Astronomical Seeing

Part of: 
Variations in Seeing on Star and Moon
Credit: The Schools' Observatory

Astronomical seeing is why objects in the night sky appear to blur and twinkle. The worse the seeing, the more they blur. It is changes in the Earth's atmosphere. which causes the seeing conditions. The less steady the atmosphere, the worse the seeing becomes.

If the seeing conditions are poor, we do not see as much detail in telescope observations. It is like looking into the sea on a windy day. The more waves in the water, the less you see beneath the surface. If the seeing conditions are good, it's like looking into a flat calm sea. You can clearly see objects in more detail.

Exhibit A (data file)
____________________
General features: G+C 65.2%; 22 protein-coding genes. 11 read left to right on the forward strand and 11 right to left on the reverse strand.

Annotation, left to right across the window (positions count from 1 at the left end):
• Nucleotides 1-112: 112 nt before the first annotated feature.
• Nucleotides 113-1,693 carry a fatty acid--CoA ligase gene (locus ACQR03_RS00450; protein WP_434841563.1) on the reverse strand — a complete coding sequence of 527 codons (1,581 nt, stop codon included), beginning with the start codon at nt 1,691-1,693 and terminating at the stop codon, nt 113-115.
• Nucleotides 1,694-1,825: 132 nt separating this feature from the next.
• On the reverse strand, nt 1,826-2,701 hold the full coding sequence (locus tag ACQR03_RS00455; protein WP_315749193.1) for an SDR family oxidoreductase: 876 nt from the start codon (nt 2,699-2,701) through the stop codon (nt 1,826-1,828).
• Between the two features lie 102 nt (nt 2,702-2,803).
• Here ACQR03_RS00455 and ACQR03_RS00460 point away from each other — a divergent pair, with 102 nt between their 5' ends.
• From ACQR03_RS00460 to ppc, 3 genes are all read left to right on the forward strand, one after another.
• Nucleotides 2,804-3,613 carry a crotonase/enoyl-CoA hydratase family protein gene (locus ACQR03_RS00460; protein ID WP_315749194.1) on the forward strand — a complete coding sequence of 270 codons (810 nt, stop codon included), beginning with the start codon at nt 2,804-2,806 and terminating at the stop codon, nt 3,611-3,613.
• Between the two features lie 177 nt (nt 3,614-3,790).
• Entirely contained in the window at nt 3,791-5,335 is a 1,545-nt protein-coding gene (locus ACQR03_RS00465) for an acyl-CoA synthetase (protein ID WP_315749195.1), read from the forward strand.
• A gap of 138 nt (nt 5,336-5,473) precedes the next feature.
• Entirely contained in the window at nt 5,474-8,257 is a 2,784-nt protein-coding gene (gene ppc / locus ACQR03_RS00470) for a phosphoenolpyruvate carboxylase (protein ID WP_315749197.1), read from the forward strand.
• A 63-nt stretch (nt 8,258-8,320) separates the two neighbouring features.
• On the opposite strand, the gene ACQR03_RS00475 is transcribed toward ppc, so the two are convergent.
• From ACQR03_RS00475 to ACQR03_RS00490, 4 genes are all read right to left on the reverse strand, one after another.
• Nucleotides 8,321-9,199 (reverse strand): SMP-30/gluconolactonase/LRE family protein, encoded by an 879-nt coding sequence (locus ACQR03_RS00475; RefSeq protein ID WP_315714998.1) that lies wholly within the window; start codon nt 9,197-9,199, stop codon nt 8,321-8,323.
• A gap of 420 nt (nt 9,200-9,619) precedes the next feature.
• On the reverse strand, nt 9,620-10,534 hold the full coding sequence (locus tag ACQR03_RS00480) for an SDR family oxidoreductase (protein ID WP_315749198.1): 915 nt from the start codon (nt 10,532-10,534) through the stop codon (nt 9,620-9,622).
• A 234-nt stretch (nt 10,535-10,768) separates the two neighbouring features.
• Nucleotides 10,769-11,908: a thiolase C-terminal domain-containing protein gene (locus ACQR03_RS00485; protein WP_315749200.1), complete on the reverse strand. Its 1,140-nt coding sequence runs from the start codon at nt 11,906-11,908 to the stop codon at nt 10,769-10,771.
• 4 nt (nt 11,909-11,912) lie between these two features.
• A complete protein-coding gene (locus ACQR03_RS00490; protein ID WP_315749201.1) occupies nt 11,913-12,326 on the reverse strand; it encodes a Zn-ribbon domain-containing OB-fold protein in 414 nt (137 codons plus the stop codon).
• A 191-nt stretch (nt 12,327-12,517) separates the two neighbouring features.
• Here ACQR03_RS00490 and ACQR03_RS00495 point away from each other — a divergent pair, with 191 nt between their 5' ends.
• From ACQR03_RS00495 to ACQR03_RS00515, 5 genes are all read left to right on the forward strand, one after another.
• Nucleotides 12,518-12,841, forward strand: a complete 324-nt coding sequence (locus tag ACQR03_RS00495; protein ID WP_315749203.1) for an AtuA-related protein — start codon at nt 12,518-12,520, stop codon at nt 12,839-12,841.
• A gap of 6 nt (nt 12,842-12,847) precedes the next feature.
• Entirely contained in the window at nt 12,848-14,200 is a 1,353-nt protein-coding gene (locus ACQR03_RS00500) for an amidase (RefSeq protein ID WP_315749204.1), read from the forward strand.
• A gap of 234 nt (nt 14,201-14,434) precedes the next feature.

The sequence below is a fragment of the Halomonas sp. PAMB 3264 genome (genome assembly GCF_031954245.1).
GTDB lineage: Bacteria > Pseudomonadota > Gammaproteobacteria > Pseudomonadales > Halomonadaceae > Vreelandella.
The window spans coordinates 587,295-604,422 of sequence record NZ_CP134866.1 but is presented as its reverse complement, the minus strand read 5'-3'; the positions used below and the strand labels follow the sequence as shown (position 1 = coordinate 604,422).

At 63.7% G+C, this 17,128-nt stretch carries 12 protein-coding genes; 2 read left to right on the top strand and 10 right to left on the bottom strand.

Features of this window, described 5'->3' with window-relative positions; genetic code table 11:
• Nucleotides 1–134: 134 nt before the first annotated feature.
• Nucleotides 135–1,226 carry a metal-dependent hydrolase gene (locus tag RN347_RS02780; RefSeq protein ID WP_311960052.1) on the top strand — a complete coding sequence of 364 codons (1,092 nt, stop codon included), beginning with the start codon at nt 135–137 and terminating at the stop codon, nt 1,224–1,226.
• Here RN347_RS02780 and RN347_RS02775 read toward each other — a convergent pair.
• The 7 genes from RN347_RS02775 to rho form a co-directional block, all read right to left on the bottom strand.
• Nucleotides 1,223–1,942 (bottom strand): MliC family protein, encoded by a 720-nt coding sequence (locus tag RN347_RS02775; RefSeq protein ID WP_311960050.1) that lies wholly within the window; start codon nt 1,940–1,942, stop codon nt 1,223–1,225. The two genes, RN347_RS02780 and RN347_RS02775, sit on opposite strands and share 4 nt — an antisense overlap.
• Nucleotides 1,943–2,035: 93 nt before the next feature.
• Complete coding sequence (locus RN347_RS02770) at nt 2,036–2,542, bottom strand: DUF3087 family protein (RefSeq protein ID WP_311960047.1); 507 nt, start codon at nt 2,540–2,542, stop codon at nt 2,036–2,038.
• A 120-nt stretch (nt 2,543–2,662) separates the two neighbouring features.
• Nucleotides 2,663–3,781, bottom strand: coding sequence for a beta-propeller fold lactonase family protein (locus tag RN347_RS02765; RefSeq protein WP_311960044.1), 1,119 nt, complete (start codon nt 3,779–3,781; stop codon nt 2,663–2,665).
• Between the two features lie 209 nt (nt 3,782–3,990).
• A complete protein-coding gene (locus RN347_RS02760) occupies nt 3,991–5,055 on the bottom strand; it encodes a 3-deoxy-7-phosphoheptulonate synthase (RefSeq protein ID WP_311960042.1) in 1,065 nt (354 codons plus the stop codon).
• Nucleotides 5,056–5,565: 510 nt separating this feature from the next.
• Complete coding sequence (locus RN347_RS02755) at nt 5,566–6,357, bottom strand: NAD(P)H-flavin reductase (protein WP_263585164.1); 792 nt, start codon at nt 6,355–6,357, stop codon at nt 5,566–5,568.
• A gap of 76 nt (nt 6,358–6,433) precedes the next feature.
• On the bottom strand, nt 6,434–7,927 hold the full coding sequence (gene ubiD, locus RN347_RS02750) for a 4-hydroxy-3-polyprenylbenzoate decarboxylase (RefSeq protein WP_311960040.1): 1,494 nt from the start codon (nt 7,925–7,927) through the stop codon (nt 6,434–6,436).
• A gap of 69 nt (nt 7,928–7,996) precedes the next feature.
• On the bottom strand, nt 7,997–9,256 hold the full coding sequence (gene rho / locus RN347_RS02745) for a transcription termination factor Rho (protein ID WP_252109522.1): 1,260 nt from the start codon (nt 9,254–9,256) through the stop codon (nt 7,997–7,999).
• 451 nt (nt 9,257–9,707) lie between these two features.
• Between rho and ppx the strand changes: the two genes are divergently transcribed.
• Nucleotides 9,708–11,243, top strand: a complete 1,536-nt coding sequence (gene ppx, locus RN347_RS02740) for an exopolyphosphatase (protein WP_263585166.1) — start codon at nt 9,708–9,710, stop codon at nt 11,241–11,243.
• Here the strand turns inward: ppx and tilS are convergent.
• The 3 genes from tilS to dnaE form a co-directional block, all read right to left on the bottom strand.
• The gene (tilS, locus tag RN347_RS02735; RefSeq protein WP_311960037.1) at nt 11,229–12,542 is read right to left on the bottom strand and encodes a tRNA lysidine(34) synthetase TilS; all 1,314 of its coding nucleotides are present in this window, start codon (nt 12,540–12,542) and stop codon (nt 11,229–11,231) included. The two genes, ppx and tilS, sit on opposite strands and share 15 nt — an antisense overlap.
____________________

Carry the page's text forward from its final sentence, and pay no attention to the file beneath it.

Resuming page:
A clear night sky may look calm but there can still be movement in the air. There are up-drafts and turbulent layers which affect the light passing through it. These can cause the quality of images to change rapidly. You can see this in the images on this page.

All observatories based on Earth are affected by seeing. We can reduce the negative effects by putting telescopes on the top of high mountains. This means the telescopes can look through less atmosphere. Astronomers have also developed something called adaptive optics technology. This corrects for the effect of seeing. 

There is one way to completely remove the effects of seeing. Launch your telescope into orbit above the Earth's atmosphere.